Definition of jump shot

Any shot where the cue ball is intentionally jumped into the air to clear an obstacle

24 Random Essential Billiards Terms

As a result of the opening break shot (the "snap"), usually said of winning by pocketing the money ball ("won on the snap", "got it on the snap", etc.) Employed most commonly in the game of nine-ball where pocketing the 9 ball at any time in the game on a legal stroke, including the break shot, garners a win.
Chiefly American: The cushion on the head rail. Compare bottom cushion; contrast foot cushion.
Chiefly American: Also known as side spin, english (which is usually not capitalized) is spin placed on the cue ball when hit with the cue tip to the left or right of the ball's center. English has a marked effect on cue ball rebound angle off cushions (though not off object balls), and is thus crucial for gaining shape; and can be used to "throw" an object ball slightly off its otherwise expected trajectory, to cheat the pocket, and for other effects. "English" is sometimes used more inclusively, to colloquially also refer to follow and draw. In combination one could say bottom-right english, or like the face of a clock (4 o'clock english). The British and Irish do not use this term, instead preferring "side".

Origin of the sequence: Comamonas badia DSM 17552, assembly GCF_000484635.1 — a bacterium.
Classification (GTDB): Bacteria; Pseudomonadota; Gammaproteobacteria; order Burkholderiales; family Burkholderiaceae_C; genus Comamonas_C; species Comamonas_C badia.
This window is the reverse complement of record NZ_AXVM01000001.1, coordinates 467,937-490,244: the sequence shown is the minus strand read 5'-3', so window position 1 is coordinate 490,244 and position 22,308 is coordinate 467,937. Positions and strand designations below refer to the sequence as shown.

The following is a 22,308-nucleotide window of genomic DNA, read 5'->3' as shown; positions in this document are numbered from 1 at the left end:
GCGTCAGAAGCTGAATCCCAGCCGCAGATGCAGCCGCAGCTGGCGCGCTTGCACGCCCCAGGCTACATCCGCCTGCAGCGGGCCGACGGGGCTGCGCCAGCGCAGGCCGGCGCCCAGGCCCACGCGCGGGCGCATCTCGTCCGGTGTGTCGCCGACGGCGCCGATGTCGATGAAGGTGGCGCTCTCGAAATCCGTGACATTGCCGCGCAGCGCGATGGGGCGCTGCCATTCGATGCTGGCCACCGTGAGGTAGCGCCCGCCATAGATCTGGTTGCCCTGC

Slang term for the cue ball.

An attempt of a legal clean shot (not a slop shot) that goes badly wrong due to improper stroke, stance, table position or table conditions in which the result of the shot is completely unexpected and not what was predicted at all.

A pool room may refer to an establishment that is the same as a pool hall. A private residence may also have a pool room. That would be a room in a house or a recreation room in an apartment building, hotel or condominium complex that has a room that the main activity is dedicated to playing pool.
Same as gutter table. A table with a ball return system, as opposed to a drop pocket table.
Alternate name for the cue ball.
In carom billiards games, a term for the opponent's cue ball, which for the shooting player is another object ball along with the red.
Same as side rail.
North American Poolshooters Association. Mission: To provide a competitive and fun amateur pool league competition with cash and prizes awarded to the players at the local level.
To "give someone weight" is to give them a handicap so the game is more even in skill level. If one player is significantly better than the other in a game, then you can add some weight, more or less balls for someone, to even the difficulty load between each player.
Three Cushion is a form of carom billiards.
The object of the game is to carom the cue ball off both object balls and contact the rail cushions at least 3 times before the last object ball. A point is scored for each successful carom.
Two or more object balls that are touching or are close together.
The normal phenomenon where the object ball is pushed in a direction very slightly off the pure contact angle between the two balls. Caused by the friction imparted by the first ball sliding past or rotating against the other ball.
This is a timing device for monitoring and restricting shot times for a player.